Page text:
Do You Want to Be a Private Investigator?
Next to being a spy, being a private eye is probably the most glamorous profession that anyone can think of. Most people first become aware of the profession by watching movies and television dramas that feature characters like Charlie’s Angels, Columbo, Monk, or Spenser. It all looks like exciting stuff.
With all that glamor and attention, it is easy to forget that private investigation is a service that is in demand, not just the subject of dramas. What do private investigators do? Here’s what the Occupational Outlook Handbook has to say . . .
“Private detectives and investigators find facts and analyze information about legal, financial, and personal matters. They offer many services, including verifying people's backgrounds, tracing missing persons, investigating computer crimes, and protecting celebrities.”
The Occupational Outlook Handbook also states that the number of jobs for private detectives and investigators should grow 21 percent between 2010 to 2020, which is faster than the average for all occupations. And the Handbook also states that the median yearly annual wage of private detectives and investigators in 2010 was $42,870.
Picture Yourself Doing This
If you ask a small group of people to describe what private investigators do, many of them will say “matrimonial investigations.” There is truth in that, because private eyes are often retained by men and women who suspect their spouses of infidelity. But as a private investigator, chances are that you will find yourself handling a case more like this . . .
An electronics wholesaler was losing merchandise from one of its warehouses, and decided to retain a private investigating firm to identify those responsible. The investigator decided to conduct as much of his work as possible during non-business hours, since his presence in the warehouse would have alerted the thieves that an investigation was underway. He started out by asking for the specific dates when the company had learned that merchandise was missing. He also asked how the losses were reported, and by whom. Finally, he asked for data about which employees were absent on which days. From simple analysis, he was able to pinpoint some patterns. All the thefts had taken place on days when one specific employee had called in sick or was on vacation. And in all cases, one other specific employee had alerted the company to the fact that something had been stolen. Were those two employees working together to pilfer merchandise? The investigator wasn’t sure. But when he watched the home of one of the workers on a Saturday when the man was not working, the investigator saw the employee loading his car with boxes and driving them to a warehouse in a deserted area outside a nearby city. At that point the investigator told the company management that he believed he had found one of the thieves. At that point, the management of the electronics wholesaler notified the police. Police found stolen merchandise in the second warehouse, and the investigator’s job was done.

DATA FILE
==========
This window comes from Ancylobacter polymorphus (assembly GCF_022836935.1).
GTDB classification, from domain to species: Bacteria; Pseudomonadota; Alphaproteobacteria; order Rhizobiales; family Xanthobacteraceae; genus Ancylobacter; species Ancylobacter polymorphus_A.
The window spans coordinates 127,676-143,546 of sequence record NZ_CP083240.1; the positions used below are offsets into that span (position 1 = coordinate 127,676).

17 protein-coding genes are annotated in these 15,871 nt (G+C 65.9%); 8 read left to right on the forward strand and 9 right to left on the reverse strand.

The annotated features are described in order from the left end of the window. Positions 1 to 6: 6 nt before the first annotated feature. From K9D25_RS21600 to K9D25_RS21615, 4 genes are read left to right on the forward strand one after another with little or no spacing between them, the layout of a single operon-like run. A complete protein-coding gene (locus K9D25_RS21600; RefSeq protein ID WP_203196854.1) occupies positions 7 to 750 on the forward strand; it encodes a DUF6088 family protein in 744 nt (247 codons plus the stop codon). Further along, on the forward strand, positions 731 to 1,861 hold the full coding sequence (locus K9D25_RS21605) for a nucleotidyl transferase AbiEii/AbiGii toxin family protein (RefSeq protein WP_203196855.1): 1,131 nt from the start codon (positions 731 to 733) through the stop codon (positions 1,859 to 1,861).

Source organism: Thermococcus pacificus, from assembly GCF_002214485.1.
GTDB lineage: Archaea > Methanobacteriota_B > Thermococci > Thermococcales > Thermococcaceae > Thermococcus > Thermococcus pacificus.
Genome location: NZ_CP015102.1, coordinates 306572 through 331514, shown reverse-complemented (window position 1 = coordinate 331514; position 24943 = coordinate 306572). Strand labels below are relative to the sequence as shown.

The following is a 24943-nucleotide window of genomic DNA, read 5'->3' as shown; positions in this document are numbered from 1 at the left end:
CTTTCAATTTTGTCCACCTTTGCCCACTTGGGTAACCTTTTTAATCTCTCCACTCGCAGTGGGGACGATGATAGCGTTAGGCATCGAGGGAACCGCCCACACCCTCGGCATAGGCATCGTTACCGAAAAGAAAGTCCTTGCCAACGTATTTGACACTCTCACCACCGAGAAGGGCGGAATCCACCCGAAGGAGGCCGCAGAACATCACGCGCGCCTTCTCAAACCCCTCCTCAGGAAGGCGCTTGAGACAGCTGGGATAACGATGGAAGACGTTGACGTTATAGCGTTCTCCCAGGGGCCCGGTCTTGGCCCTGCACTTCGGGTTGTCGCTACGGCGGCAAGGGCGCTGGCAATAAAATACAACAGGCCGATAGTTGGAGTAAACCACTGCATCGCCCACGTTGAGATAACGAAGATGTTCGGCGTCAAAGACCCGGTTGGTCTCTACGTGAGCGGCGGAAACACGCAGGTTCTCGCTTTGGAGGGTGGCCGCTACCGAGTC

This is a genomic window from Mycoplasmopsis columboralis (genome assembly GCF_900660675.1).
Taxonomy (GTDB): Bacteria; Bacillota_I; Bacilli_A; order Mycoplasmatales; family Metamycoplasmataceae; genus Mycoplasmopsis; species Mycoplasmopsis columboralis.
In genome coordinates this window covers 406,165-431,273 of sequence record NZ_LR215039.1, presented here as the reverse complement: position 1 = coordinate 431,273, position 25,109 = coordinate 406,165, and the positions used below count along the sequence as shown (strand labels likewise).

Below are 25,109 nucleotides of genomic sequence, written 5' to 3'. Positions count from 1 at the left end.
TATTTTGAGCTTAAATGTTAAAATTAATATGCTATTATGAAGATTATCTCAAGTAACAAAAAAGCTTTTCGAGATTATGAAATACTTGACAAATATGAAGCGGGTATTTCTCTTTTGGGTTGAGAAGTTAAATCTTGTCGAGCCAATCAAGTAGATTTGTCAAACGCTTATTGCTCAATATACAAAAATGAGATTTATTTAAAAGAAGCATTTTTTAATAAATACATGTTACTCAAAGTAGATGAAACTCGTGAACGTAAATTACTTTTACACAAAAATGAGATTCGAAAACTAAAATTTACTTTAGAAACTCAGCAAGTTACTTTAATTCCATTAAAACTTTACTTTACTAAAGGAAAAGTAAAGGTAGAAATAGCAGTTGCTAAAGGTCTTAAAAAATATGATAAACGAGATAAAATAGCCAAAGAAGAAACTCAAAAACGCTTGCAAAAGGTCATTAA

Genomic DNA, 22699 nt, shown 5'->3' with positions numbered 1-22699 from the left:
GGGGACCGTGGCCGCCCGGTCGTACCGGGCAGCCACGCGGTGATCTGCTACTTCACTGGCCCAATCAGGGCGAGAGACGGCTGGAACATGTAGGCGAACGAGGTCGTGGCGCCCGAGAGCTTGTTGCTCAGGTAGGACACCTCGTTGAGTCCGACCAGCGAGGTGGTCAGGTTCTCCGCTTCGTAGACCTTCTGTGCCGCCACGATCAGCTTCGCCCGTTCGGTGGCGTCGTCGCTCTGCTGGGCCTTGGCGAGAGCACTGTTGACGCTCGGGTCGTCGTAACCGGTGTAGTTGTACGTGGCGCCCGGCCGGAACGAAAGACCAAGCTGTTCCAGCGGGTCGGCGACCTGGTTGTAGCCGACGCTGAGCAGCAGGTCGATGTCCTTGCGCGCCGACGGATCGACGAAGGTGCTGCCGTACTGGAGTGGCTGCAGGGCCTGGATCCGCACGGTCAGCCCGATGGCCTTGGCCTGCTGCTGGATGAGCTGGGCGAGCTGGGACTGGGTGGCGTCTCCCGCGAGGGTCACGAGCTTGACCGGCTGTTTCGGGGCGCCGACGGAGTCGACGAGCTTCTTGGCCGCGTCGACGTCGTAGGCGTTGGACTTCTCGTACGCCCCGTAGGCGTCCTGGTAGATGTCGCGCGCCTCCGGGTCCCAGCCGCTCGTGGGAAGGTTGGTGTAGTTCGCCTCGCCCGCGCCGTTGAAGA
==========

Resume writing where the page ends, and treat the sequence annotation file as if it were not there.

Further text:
That is one example of the kind of work that private investigators are called upon to perform. It might not be as glamorous as the work that is shown on evening crime dramas. But it is exciting work nonetheless, based on deduction and proven investigative techniques.
If that kind of work interests you, it might also interest you to know that you can start exploring a career in private investigation by taking courses online. An interesting career could be in your future.
Introduction to Criminal Justice